The genre of historical nonfiction used to be relegated and associated almost exclusively with nerds and dads, but that changed in 2013 when edu-tainment series Drunk History arrived on Comedy Central.
Drunk History follows the same structure for each of its episodes: A renowned comedian, podcaster, or actor comes on the show, gets drunk, and explains a historical event. At the same time, we cut back and forth between the narrator and a fully reenacted drama, often starring even more famous actors who lip-sync the words of the drunk narrator.
The show honestly manages to make history interesting, but is Drunk History scripted or staged?
Is 'Drunk History' scripted?
While standard history books usually rely on a removed, clinical perspective to analyze the past, Drunk History turns that paradigm on its head by bringing back the oral tradition. Through the inebriated retellings, Drunk History allows for real emotions about the events to seep in.
The show has educated audiences on a wide range of subjects, from Harriet Tubman's exploits as a Union Army spy (where Octavia Spencer plays Harriet and The Read's Crissle West narrates) and the invention of birth control (narrated by Alison Rich, with Amber Tamblyn as Margaret Sanger), and has even delved into the lesser-known history of figures like Grandmaster Flash (brought to life by none other than Method Man).
And while the show is undoubtedly educational, it's only natural for viewers to ask themselves how these extremely intoxicated guests know so much about their historical topics, and never seem to get any facts wrong.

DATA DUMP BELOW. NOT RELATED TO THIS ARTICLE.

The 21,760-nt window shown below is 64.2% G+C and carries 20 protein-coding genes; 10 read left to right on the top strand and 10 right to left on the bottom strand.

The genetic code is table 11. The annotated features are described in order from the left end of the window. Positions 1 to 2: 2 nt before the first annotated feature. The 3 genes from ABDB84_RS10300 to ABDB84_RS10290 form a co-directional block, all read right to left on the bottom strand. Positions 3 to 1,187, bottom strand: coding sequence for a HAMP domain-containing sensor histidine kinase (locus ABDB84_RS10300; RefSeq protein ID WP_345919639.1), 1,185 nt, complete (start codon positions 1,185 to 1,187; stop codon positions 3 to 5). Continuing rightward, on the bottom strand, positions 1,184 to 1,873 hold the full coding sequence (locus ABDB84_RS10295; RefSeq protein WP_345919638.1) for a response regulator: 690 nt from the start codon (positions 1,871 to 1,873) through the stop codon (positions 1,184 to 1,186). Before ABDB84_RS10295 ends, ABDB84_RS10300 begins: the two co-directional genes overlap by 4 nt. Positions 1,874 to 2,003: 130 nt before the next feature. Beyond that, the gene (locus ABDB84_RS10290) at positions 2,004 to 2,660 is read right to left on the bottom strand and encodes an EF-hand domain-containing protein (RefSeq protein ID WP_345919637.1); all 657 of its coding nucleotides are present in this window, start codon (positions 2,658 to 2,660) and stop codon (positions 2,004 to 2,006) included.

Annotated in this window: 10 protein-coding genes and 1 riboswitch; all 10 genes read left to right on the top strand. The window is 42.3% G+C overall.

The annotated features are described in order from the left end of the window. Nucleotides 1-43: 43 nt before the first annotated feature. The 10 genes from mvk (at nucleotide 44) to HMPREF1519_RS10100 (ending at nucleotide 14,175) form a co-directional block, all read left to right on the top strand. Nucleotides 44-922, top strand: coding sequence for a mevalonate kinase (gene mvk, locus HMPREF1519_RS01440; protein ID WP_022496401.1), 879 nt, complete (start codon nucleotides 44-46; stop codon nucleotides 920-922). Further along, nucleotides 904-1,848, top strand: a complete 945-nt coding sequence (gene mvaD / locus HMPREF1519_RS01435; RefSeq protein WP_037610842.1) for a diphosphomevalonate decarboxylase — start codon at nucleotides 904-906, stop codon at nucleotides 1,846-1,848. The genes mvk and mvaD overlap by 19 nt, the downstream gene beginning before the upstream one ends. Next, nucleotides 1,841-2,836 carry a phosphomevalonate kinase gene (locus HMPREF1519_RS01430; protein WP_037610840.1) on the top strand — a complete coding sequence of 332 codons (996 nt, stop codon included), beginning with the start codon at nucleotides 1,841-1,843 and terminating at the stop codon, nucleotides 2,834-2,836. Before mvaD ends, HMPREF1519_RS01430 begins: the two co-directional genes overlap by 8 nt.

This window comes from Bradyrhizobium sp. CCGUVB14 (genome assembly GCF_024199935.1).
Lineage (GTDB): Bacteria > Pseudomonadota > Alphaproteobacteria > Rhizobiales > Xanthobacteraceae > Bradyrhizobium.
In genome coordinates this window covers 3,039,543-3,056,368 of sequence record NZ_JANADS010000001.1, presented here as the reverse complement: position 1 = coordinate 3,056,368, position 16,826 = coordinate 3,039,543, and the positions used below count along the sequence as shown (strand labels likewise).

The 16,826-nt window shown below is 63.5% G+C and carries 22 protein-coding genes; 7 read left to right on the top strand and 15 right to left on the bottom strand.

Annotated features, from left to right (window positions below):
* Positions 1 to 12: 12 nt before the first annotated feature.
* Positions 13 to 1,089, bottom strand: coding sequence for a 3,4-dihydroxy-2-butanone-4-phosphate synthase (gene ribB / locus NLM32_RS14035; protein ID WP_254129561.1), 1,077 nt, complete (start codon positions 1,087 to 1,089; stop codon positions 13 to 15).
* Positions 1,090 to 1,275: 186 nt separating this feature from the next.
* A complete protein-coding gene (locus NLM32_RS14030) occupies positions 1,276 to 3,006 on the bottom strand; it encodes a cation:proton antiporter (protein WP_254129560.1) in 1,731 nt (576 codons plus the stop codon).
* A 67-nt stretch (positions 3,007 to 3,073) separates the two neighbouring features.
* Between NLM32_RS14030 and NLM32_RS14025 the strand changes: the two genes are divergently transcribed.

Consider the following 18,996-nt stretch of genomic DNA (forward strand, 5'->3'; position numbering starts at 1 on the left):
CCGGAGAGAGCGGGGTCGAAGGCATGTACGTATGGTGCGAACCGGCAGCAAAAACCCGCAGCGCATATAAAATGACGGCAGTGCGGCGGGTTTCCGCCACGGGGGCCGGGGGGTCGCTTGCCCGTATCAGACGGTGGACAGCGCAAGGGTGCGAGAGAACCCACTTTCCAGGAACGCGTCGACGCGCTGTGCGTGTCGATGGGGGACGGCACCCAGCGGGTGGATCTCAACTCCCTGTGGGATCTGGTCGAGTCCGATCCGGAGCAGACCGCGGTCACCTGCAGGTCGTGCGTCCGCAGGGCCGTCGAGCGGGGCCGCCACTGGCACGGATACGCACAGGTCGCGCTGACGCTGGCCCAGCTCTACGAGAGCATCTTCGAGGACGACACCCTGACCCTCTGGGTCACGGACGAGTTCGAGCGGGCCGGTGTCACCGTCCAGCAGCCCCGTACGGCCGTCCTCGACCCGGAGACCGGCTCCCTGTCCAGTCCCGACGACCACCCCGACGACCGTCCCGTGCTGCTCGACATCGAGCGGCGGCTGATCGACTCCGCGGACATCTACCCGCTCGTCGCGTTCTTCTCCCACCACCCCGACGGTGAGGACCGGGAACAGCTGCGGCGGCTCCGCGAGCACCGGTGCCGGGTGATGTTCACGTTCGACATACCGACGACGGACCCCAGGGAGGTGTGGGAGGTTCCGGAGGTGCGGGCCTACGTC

But according to Derek Waters, the show's host and one of its creators, guests usually come in with a bit of knowledge about the topic they're covering.
But the team at Drunk History also sends the reteller an informational packet a couple of weeks before filming so that the narration can include some of the finer details of the story. "We make them repeat [the stories] lots of times," Derek told Glamour. As he tells it, the perfect take happens when the narrator is "completely comfortable and not trying to be funny — they're just trying to tell a story with alcohol inside of them."
The packets that narrators get include a summary of the subject, plus links to primary sources, as well as books and documentaries that they can use to study the subject further. After going over the packet for two weeks, the narrator is meant to retain enough information to tell the story back to Derek with little to no prompting.
Derek mentions that episodes can take up to six hours to film and pre-gaming is not encouraged. "I tell them, 'If you want to have a drink before I get there, have one drink," and adds that he has "one drink with them to make them feel comfortable" once he arrives.
He's also serious about the educational aspect of the show and will stop a guest if they mispronounce a person's name or get a date wrong.
"I want it to be funny," he says, "but I also want people to know the real story."